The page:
Judge Issues “Don’t Ask, Don’t Tell” Injunction

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Hello everyone –

It has been a little while since I posted new content here at CRW, but I am back.  Thanks to all of you loyal readers and new visitors who discovered the blog during my break.  I hope to keep everyone interested, and in particular, stay tuned because there will be some interesting changes in both content and format here at CRW which I hope to have in place by the first of the year.

In the meantime, let me jump back in with a quick post on a lightning-rod issue:  gays in the military.  On October 12, 2010, defying the Obama Administration‘s desire for a stay, U.S. District Judge Virginia Phillips‘, seated in San Diego, CA, issued a worldwide injunction Tuesday immediately stopping enforcement of the military’s “don’t ask, don’t tell” policy, suspending the 17-year-old ban on openly gay U.S. troops.  Her landmark  ruling also ordered the government to suspend and discontinue all pending discharge proceedings and investigations under the policy.

Views about the judge’s decision were predictably divided.  Rather than repeat the principals press comments verbatim here, you can read an excellent article by following this link to Yahoo.

The “Don’t Ask, Don’t Tell” policy was enacted in 1993 under President Clinton, but has been widely disparaged by civil rights advocates.

Quick Stats On “Don’t Ask, Don’t Tell” –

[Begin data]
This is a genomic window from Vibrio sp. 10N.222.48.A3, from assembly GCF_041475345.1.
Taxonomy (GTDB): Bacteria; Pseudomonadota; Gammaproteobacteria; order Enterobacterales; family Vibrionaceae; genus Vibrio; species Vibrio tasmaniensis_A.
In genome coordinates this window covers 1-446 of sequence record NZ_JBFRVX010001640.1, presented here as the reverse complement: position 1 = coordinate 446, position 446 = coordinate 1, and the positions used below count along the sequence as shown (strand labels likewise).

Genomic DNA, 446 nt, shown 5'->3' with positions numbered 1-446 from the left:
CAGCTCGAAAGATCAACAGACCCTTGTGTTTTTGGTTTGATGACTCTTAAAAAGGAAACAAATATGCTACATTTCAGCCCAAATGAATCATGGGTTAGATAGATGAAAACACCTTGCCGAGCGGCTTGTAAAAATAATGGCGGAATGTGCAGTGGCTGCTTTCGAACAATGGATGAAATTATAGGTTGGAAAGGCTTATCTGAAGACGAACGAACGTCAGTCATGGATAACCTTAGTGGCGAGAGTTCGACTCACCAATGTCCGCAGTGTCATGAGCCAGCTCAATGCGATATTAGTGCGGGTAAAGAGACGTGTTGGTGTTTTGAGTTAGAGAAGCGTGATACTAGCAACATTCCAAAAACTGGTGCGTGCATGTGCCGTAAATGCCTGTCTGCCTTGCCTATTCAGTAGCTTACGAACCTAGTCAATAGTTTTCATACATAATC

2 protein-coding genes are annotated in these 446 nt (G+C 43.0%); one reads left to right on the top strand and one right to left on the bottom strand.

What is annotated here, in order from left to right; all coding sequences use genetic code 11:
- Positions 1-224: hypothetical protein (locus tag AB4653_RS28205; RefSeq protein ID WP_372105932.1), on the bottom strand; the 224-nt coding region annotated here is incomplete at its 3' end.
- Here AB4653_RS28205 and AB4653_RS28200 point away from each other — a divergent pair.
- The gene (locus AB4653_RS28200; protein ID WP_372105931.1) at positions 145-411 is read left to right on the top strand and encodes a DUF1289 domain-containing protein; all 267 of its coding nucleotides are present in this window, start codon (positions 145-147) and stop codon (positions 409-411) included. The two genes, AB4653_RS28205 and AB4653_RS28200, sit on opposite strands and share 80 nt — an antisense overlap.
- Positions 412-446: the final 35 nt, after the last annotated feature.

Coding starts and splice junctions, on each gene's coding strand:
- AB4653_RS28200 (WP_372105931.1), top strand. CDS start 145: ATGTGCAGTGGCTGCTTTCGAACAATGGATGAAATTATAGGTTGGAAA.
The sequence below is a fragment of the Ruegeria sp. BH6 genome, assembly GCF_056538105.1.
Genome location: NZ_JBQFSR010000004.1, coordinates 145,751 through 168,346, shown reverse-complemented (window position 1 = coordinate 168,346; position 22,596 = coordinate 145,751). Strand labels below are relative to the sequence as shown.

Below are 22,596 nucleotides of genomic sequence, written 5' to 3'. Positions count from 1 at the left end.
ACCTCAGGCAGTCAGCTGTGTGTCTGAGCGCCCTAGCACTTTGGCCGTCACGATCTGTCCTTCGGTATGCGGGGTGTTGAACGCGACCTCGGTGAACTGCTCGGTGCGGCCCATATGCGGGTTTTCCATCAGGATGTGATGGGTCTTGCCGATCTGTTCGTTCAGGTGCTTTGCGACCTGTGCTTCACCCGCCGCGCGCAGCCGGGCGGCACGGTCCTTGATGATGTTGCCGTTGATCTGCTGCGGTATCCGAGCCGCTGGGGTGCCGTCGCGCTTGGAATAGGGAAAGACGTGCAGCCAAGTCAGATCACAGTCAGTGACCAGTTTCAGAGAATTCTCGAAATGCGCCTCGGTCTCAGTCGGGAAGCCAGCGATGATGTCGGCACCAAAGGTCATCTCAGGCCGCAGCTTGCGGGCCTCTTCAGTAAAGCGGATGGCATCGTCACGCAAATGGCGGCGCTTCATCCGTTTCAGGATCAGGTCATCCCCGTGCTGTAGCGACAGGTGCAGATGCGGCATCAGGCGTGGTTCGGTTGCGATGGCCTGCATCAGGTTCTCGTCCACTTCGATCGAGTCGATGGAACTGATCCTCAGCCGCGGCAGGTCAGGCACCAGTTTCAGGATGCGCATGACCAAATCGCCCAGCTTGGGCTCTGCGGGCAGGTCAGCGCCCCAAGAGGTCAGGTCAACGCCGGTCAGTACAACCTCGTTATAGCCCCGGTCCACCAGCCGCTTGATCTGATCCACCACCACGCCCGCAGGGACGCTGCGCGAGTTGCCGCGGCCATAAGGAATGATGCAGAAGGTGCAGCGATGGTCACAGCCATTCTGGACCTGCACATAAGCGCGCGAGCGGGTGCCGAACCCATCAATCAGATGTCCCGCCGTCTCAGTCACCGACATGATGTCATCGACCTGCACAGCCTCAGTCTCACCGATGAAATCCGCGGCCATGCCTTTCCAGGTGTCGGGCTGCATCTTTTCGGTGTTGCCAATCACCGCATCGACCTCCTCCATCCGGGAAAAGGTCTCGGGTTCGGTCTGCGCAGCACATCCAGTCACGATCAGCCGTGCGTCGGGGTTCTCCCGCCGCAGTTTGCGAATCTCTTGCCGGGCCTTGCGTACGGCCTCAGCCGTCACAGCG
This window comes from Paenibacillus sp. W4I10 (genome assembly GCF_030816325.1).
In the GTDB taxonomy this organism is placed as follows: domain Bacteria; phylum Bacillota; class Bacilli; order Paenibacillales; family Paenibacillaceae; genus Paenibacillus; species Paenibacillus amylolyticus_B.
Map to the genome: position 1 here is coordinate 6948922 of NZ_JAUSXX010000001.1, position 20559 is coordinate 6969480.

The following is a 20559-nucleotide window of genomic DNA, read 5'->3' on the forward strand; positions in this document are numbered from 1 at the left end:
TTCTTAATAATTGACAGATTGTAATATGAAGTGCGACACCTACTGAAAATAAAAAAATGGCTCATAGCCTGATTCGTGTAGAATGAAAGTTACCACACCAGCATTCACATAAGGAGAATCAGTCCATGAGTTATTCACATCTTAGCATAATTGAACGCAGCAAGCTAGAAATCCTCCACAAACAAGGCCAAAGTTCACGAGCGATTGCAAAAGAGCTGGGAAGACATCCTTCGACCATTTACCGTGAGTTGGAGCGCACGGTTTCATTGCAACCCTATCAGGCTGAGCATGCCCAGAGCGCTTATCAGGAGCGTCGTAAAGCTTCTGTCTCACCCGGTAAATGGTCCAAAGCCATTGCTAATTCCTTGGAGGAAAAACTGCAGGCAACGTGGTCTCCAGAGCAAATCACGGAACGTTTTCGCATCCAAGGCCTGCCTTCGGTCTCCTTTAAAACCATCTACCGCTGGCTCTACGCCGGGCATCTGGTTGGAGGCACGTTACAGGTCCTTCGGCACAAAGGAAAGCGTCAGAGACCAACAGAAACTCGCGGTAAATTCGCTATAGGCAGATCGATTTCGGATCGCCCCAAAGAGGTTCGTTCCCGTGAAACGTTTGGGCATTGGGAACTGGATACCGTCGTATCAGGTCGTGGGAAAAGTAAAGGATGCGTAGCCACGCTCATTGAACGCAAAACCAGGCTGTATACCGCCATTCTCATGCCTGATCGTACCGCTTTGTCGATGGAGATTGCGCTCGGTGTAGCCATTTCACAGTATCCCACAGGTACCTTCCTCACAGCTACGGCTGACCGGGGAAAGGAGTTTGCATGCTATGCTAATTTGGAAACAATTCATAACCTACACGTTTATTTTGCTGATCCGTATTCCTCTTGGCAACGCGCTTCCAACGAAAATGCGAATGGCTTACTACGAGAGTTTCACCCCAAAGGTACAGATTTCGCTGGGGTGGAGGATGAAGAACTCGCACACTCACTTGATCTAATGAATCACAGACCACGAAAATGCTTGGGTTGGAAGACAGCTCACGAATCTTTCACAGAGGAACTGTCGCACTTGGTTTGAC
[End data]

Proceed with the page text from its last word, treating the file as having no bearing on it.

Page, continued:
I was just made aware of some interesting statistics regarding the number of servicemembers discharged from the military under the “don’t ask, don’t tell” policy.  According to my information, which is apparently grounded in stats kept by the Servicemembers’ Legal Defense Network, 12,500 servicemembers have been discharged from the U.S. military since the “don’t ask, don’t tell” policy was signed into law.  I encourage you to visit the Servicemembers’ website directly, as I have not independently verified the accuracy of this number.  If it is accurate, that is an outrageously high number for a comparatively recent law.

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House Vote Paves Way For Gays In The Military; Fight Isn’t Over Yet

On Friday, the House of Representatives passed a defense bill signaling the beginning of the end to the military’s “Don’t Ask, Don’t Tell” policy banning openly-gay personnel from serving in the military.

The defense bill passed by a vote of 229-186 vote, a smaller margin than is typical.  Many Republicans and a few Democrats voted against it solely because of its inclusion of the gays in the military provision.

House approval of the “Don’t ask, Don’t tell” repeal was a victory for President Obama, who has pledged to change the policy, and for gay-rights groups, which have made it their top priority this year. The bill would give the Pentagon the rest of the year to study the issue before the repeal would take effect.

The Senate is expected to take up the defense bill this summer. Supporters of an end to the “Don’t Ask, Don’t Tell” policy are likely to need the votes of 60 of the 100 senators to prevent opponents from blocking it.

Sen. Carl Levin, D-Mich., chairman of the Senate Armed Services Committee and a chief backer of changing the law, said at a news conference Friday most senators support ending the gay ban.

“I believe a majority of the Senate, just like a majority of the country … favor changing this policy,” he said. “It is a discriminatory policy.”

By ending its ban on allowing openly-gay service members, the United States would actually be joining a long list of many of our allies that already allow such service.  I have placed a PDF of a study conducted by the University of Santa Barbara’s Palm Center for Sound Public Policy in the Box which shows the countries allowing openly-gay service members.  This list is current as of June 2009, and is entitled CountriesWithoutBan.

You can also read more about the house vote here.